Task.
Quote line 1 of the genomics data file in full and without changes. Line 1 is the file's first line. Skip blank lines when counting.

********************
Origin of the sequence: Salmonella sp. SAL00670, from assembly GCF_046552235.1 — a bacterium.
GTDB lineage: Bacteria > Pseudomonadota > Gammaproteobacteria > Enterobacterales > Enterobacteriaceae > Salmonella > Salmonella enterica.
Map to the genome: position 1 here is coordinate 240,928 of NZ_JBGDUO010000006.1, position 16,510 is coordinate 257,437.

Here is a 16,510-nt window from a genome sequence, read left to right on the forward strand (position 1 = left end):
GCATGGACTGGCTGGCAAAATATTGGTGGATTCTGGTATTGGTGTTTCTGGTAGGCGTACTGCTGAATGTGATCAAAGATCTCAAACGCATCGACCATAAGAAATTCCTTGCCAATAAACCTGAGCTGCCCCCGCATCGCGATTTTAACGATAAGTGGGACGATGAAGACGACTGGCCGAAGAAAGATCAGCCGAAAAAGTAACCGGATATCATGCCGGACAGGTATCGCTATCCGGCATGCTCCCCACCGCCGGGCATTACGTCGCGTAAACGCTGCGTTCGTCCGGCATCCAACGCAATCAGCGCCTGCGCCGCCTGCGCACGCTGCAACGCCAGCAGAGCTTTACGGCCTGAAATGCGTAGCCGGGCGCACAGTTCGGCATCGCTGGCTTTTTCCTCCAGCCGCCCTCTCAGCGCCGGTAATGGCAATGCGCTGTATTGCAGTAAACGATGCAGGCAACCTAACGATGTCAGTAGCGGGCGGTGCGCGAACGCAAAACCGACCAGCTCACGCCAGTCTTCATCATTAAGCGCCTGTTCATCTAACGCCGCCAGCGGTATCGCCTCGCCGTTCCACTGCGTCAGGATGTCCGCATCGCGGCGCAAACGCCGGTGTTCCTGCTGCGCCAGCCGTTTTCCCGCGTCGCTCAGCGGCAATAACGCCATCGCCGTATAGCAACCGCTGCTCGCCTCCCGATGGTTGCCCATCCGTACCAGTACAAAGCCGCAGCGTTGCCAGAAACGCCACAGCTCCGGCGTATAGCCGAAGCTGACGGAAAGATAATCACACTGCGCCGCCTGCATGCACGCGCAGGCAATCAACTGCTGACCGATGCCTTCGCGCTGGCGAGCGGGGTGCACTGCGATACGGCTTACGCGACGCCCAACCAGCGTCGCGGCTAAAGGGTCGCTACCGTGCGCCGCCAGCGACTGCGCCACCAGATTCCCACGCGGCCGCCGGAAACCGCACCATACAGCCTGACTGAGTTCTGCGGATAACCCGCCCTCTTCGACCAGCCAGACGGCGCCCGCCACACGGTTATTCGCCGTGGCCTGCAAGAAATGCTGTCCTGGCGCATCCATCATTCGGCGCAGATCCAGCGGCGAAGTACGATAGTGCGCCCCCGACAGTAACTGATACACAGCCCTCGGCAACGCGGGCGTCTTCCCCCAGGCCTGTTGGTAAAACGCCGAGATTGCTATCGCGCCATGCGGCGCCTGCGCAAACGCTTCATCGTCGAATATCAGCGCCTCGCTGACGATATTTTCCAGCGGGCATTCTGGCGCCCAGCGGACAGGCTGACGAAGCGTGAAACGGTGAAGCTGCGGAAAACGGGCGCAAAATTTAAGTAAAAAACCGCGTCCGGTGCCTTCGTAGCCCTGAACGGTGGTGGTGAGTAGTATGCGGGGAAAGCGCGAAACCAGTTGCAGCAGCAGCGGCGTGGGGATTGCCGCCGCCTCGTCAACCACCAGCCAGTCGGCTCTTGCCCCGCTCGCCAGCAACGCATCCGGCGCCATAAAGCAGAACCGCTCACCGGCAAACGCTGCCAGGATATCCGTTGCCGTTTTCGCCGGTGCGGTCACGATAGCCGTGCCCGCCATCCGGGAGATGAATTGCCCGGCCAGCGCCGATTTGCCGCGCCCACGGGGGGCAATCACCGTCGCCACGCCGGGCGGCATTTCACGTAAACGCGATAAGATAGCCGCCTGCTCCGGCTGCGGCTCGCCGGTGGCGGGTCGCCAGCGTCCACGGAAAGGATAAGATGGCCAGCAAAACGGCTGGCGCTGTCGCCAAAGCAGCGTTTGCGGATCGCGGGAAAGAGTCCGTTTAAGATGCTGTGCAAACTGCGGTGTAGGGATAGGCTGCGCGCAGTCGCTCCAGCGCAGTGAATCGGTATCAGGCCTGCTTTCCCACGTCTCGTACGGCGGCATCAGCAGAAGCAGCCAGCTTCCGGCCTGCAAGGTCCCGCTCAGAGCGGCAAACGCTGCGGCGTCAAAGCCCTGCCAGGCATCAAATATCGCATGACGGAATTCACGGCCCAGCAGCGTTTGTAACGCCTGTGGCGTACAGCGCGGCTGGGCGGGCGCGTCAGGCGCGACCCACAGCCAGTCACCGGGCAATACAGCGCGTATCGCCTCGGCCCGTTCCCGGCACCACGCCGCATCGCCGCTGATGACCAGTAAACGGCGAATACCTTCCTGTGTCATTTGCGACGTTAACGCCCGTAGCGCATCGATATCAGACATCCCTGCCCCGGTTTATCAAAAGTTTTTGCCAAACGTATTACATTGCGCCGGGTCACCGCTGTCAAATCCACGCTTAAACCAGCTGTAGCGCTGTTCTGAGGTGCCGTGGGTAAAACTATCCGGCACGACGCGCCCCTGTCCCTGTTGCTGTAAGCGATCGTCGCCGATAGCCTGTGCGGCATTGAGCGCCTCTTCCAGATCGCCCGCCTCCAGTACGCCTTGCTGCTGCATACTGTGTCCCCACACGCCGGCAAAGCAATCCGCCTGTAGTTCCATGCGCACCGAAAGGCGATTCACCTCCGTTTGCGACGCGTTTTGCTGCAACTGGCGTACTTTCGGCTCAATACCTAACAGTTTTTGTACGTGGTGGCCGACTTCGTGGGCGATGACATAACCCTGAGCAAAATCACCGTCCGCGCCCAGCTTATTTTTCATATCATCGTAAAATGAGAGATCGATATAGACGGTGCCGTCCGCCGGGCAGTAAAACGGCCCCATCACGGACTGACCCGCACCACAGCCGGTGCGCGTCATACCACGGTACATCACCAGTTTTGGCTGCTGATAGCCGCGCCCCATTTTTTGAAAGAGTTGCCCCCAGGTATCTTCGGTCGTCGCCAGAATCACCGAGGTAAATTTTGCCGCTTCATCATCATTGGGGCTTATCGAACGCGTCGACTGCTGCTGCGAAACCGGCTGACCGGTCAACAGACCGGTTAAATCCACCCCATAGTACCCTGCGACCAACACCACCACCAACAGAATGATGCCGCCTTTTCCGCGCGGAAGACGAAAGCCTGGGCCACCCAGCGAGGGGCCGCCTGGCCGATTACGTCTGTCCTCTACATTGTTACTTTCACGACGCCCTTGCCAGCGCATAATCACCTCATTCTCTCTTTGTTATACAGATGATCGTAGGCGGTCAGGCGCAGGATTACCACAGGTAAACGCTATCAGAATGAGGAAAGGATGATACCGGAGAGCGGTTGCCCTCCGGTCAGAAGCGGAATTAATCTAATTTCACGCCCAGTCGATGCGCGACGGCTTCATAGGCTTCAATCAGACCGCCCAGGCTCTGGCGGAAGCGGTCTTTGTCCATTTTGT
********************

Origin of the sequence: Salmonella sp. SAL00670, from assembly GCF_046552235.1 — a bacterium.